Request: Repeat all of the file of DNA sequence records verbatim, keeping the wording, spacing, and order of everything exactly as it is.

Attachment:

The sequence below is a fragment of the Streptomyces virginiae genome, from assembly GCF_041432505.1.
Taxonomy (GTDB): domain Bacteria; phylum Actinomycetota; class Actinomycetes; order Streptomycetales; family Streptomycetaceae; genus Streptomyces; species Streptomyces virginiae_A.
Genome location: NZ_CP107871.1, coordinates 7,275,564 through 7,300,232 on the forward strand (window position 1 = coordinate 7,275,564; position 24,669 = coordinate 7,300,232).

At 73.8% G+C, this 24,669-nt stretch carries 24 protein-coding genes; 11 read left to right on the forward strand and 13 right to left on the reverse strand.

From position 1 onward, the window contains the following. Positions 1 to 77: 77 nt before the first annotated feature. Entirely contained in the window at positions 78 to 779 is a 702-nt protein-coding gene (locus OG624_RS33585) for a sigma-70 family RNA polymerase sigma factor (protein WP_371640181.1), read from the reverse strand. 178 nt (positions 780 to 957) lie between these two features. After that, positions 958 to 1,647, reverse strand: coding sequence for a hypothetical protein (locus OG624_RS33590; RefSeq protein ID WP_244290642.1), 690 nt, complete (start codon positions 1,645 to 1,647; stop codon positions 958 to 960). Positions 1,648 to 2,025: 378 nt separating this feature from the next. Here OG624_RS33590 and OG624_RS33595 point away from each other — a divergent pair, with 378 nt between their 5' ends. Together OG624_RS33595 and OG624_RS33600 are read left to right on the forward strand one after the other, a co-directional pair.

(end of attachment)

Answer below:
The sequence below is a fragment of the Streptomyces virginiae genome, from assembly GCF_041432505.1.
Taxonomy (GTDB): domain Bacteria; phylum Actinomycetota; class Actinomycetes; order Streptomycetales; family Streptomycetaceae; genus Streptomyces; species Streptomyces virginiae_A.
Genome location: NZ_CP107871.1, coordinates 7,275,564 through 7,300,232 on the forward strand (window position 1 = coordinate 7,275,564; position 24,669 = coordinate 7,300,232).

At 73.8% G+C, this 24,669-nt stretch carries 24 protein-coding genes; 11 read left to right on the forward strand and 13 right to left on the reverse strand.

From position 1 onward, the window contains the following. Positions 1 to 77: 77 nt before the first annotated feature. Entirely contained in the window at positions 78 to 779 is a 702-nt protein-coding gene (locus OG624_RS33585) for a sigma-70 family RNA polymerase sigma factor (protein WP_371640181.1), read from the reverse strand. 178 nt (positions 780 to 957) lie between these two features. After that, positions 958 to 1,647, reverse strand: coding sequence for a hypothetical protein (locus OG624_RS33590; RefSeq protein ID WP_244290642.1), 690 nt, complete (start codon positions 1,645 to 1,647; stop codon positions 958 to 960). Positions 1,648 to 2,025: 378 nt separating this feature from the next. Here OG624_RS33590 and OG624_RS33595 point away from each other — a divergent pair, with 378 nt between their 5' ends. Together OG624_RS33595 and OG624_RS33600 are read left to right on the forward strand one after the other, a co-directional pair.